Get Your Community Grilling – The Fire Safe Way!

By Tom Kiurski

With great weather now hitting us on a regular basis, the smell of the backyard barbecue is all around. Statistics show that 75 percent of U. S. households own a grill, and 41 percent of households own more than one grill. While grilling is a great way to enjoy the summer season, safety can often be overlooked. Plan to hit your community with some safety reminders at several times during the grilling season to keep safety at the front of the grill.

Each year, an average of 6,500 grill fires result in more than $29 million in property loss, according to data compiled by the United States Fire Administration (USFA). In recent years, gas grill fires have increased, while charcoal grill fires have declined. The fast start-up and less time spent cleaning and disposing of charcoal briquettes may be the reason for the popularity of gas grills.

As you may have guessed, grill fires occur most frequently during the summer months. The trend begins to rise in May, and reaches its peak in July, so safety messages should be targeted for that time period.

Remind families to check their grills thoroughly before the first use of the year, and at least once more during the summer season, for leaks, cracks or brittleness in the gas lines. Check the fittings on the grill and cylinder for any leaks or rusting. A soapy water solution applied to the hose and fittings can reveal any leaks in the connections or lines.

Start gas grills with the lid open to reduce the risk of any gas build-up exploding when the gas is lit. Store gas cylinders outside the home, away from any heat sources. Do not transport LPG cylinders in the trunk of a vehicle. Instead, transport them in an upright position on the floor of a vehicle with all windows open. Remove the cylinder from the vehicle as soon as possible.

Keep charcoal grills should be kept clean, and only use charcoal starter fluid to ignite the flame. Never add charcoal lighter fluid after the briquettes have been ignited, and never use any other flammable liquid on the grill. Haven’t we all responded to barbecue fires and burns resulting from people using flammable liquids other than starter fluid to “stoke up” the fire?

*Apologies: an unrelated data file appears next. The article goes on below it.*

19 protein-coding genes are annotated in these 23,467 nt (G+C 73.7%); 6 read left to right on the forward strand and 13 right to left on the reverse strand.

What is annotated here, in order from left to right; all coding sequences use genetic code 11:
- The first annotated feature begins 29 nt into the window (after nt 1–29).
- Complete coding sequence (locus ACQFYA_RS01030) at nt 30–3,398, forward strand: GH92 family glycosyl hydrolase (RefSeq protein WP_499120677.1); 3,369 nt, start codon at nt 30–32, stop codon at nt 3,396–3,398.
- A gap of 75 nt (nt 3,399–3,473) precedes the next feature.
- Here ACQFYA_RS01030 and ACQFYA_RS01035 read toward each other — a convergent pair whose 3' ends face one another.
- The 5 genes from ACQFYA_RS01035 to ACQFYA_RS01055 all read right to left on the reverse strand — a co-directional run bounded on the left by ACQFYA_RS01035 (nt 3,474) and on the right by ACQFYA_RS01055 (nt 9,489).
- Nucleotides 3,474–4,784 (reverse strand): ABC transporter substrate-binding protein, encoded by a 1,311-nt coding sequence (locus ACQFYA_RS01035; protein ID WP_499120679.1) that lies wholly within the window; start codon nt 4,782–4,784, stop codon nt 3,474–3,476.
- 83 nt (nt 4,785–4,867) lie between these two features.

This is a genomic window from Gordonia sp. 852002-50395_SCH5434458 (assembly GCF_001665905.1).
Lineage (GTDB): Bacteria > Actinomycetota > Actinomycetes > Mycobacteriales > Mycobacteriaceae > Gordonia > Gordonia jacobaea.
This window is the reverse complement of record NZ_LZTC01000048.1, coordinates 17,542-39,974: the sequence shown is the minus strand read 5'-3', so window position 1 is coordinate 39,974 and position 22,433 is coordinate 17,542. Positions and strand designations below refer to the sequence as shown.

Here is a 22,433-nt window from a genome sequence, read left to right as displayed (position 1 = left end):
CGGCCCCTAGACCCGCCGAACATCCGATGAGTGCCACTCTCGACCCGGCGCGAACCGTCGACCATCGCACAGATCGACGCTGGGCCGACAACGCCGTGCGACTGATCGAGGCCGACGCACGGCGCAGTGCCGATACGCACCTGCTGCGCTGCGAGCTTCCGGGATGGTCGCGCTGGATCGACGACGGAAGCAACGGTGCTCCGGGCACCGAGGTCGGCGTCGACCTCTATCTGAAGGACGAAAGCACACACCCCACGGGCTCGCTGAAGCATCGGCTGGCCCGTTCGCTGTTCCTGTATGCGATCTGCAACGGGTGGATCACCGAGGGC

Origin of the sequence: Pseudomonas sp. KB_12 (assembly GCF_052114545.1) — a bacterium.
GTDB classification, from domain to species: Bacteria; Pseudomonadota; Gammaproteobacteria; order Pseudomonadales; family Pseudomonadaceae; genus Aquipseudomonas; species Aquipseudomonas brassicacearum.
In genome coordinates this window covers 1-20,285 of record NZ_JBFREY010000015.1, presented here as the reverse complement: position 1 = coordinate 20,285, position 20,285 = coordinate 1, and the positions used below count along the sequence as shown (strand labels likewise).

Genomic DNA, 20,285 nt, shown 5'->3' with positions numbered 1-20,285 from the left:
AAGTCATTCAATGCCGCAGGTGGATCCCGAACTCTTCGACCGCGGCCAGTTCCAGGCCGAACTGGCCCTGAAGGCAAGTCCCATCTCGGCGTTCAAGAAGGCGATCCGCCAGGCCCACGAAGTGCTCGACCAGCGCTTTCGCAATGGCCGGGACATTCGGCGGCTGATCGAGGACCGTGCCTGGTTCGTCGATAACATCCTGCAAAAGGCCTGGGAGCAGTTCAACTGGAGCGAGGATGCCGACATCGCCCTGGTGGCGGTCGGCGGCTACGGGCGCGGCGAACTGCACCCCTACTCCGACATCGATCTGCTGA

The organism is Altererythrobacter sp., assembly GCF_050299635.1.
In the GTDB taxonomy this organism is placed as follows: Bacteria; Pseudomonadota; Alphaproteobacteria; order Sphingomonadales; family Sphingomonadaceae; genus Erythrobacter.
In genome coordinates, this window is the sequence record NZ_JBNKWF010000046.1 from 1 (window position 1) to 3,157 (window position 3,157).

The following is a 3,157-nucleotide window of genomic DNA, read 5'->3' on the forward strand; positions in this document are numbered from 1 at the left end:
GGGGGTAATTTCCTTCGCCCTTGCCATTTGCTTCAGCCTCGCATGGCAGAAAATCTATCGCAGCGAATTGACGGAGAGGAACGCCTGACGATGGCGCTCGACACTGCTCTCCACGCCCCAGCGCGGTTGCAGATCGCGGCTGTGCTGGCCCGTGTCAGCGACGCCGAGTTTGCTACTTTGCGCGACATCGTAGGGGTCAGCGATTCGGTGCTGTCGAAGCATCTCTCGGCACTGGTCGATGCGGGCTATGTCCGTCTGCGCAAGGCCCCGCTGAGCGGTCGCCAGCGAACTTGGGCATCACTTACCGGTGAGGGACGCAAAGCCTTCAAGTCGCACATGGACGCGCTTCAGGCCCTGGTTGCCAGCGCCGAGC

Only use charcoal grills in well ventilated areas, preferably in an open area outdoors, away from buildings, since charcoal briquettes give off carbon monoxide when heated. Since carbon monoxide is a colorless, odorless gas, citizens will not be alerted about the danger until the effects of CO poisoning are manifested.

When finished grilling, leave charcoal briquettes in the grill to cool completely, or move them into a metal container with a tight-fitting metal lid.

No matter what type of grill used, locate the barbecue on a level surface at least ten feet away from combustibles. Place the grill so sparks and smoke won’t fly towards buildings, furniture or people.

Here are a few other grilling safety tips:

  • Keep a garden hose, bucket of water or fire extinguisher nearby;
  • Alcoholic beverages, which are flammable, should be kept well away from the barbecue;
  • Cooks should have long-handled barbecue tools and flame retardant mitts on hand. Long-handled tools keep hands farther away from the heat and flames.
  • Children and pets should never be left unattended near a hot grill, as they can easily become distracted and touch the grill.

This would be a good time to review with your citizens the proper actions to take if clothing catches fire. The “Stop, Drop and Roll” technique is easy to do and fun to practice with the family. Remind people to stay away from home burn remedies. Rinse burns with cool water for a minimum of five minutes. Any burn that blisters is considered a second-degree burn and should be treated by a doctor.

Grilling can be a great way to spend some of the lazy, crazy days of summer. By putting a few minutes of safety planning into the picture, your family can relax without worry.

Tom Kiurski is a lieutenant, a paramedic, and the director of fire safety education for Livonia (MI) Fire & Rescue. His book, Creating a Fire-Safe Community: A Guide for Fire Safety Educators (Fire Engineering, 1999) is a guide for bringing the safety message to all segments of the community efficiently and economically.

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